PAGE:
Aereo isn’t an official iOS app, but it’s easy enough to add an icon to your home screen.
Aereo works on Apple TV via AirPlay, and also has a channel on Roku. The Roku channel is not in the official channel store; you can only add it as a private channel. To do so, you go to the settings area of Aereo’s website and choose “connect to Roku,” then follow the link to Roku’s website to install the channel. Once the channel shows up on your Roku (I had to force a software update in order to see it), you just need to open it and type the confirmation code it displays into Aereo’s settings.
Aereo also has a “Two-screen Mode” for Roku that allows you to control Aereo from your iOS device:
Aereo on Roku, Two-Screen Mode. from Leslie Ellis on Vimeo.
In general, I like Aereo because it gives me a reliable way to watch local channels in an area where I can barely get an antenna signal. I’ve used a number of antenna-DVR combos, but more often than not my recordings were empty because the signal cut out.
But my Aereo antenna, about the size of a dime, is located on an undisclosed rooftop somewhere in Denver and gets an excellent signal – for the first time, I can get all the major networks, and I’ve yet to see a DVR recording that’s just a black screen.
Aereo suffers from my slow bandwidth connection, however (5 Mbps on a good day), so the video often pauses to reload even when on the lowest quality setting.
The playback on my Roku and my iPad appeared to be about equal on the Farm Lab’s DSL connection, and the two-screen mode on Roku worked equally well (this looks to be a Chromecast-type implementation where the Roku is retrieving the video from a URL rather than streaming it directly from the iPad). This also means that you can navigate to a different page or multitask on your device without interrupting the video.
Scheduling a recording from the iPad using Roku’s Two-Screen Mode.
Recording Options on iPad
However, using AirPlay with my Apple TV to watch Aereo was a different story. The video, which was streaming from my iPad to the Apple TV, paused to buffer so frequently that it wasn’t worth watching. AirPlay also relies on the app being up and the iPad screen active in order to work so there’s no multitasking, or even letting the iPad screen go dark as you watch TV.
Other than Aereo, the only way I can watch local news and major networks is using the Slingbox we have hooked up to our Comcast subscription in our Denver OTT lab. While the Slingbox does let me access a lot more content, I mostly find myself using it to watch live local news when there’s something going on.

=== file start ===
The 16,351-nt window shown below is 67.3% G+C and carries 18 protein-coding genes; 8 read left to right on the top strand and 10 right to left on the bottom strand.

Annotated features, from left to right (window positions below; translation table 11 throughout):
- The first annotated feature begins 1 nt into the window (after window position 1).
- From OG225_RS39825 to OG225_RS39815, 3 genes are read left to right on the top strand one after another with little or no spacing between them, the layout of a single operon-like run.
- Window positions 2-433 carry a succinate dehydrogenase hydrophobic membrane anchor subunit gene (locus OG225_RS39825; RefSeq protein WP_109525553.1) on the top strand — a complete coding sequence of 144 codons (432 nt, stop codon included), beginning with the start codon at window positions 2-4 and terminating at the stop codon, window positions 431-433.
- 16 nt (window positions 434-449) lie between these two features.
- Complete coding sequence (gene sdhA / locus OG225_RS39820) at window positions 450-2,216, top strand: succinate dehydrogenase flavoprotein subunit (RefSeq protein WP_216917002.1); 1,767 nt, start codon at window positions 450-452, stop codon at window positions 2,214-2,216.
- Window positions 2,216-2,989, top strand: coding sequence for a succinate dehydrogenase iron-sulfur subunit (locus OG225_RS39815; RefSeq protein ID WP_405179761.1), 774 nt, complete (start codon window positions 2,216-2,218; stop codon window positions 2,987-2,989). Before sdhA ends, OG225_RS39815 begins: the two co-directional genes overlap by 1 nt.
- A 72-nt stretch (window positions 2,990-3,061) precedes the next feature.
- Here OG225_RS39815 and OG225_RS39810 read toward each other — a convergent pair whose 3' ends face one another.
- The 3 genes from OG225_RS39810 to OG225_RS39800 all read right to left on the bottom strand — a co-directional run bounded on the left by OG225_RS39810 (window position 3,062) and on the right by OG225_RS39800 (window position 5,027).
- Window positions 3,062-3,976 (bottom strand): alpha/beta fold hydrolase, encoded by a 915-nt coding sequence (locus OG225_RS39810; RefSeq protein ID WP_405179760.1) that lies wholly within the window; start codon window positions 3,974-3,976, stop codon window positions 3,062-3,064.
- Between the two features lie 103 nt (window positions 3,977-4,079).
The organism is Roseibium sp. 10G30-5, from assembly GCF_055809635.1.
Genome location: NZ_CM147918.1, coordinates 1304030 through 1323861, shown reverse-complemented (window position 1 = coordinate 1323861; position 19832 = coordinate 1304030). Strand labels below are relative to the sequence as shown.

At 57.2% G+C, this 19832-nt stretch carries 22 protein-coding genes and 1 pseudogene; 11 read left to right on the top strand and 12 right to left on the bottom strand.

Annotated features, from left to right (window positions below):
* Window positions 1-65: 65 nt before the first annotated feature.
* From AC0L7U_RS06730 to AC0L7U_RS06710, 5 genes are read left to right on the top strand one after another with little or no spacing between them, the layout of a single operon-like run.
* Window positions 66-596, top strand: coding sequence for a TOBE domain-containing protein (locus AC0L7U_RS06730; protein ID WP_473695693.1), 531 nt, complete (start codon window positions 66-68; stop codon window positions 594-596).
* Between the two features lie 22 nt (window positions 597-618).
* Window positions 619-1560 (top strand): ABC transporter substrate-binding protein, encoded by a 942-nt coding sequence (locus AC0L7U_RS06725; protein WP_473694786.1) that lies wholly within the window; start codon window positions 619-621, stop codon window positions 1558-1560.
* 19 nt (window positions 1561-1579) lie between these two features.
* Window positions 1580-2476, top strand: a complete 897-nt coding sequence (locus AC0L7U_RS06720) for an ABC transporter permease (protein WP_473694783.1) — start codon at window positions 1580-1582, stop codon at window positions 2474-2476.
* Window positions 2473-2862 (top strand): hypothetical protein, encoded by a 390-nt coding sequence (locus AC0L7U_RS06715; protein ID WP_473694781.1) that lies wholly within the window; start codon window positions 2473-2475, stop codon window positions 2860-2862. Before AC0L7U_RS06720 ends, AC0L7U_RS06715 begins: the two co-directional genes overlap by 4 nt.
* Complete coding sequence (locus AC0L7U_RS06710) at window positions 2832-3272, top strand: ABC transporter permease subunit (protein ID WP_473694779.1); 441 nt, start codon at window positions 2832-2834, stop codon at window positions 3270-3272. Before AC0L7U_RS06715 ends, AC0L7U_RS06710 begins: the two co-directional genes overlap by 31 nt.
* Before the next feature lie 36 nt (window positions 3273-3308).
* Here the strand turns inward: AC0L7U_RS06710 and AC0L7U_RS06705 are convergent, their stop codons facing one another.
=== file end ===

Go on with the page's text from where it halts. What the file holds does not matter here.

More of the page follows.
This scenario is considerably better on Aereo, partly because the streaming quality is slightly more reliable than the SlingPlayer app, and I can watch it on my Roku. What’s more, the Aereo lineup in Denver includes 24/7 News (a subchannel of Denver’s channel 7), which plays the latest local newscast 24/7 – I really wish I had this for the floods back in September, and I’ll surely be tuning in the next time a blizzard rolls into Colorado.
But as much as I like having Aereo at the Farm Lab, there is one little thing I wish they’d change: As someone who uses TV as background noise more often than not, I like live TV because it’s linear – I don’t have to select another piece of content in order to keep watching. So naturally, I expected Aereo would work this way.
Instead, whenever a show ends, it pops up a message telling you to select something else. So if I get sucked into the first 3 minutes of whatever’s on next, I have to clear that message, navigate back through the guide, and find the current segment. Silly.
There are also a few glitches to be ironed out in the Guide by Time – future airtimes don’t list shows in the correct time slot – i.e. looking at the 5 pm slot actually gives you shows airing at 7, and because the guide is organized by show you can’t just tune in to a channel – you’re only given the option to schedule a future recording. It would be nice to have a “tune to this channel now” option in the guide.
The verdict: I’d really like to see Aereo make its linear experience a bit more linear, so that I can keep watching without constantly picking up the remote. But while it’s not perfect, Aereo is something that I can see myself using because my antenna reception is so awful. After buying expensive HD antennas and running extra-long coax all over the house, paying $8 a month for a reliable signal (and DVR) seems like a bargain, even if I should technically be able to get those channels for free.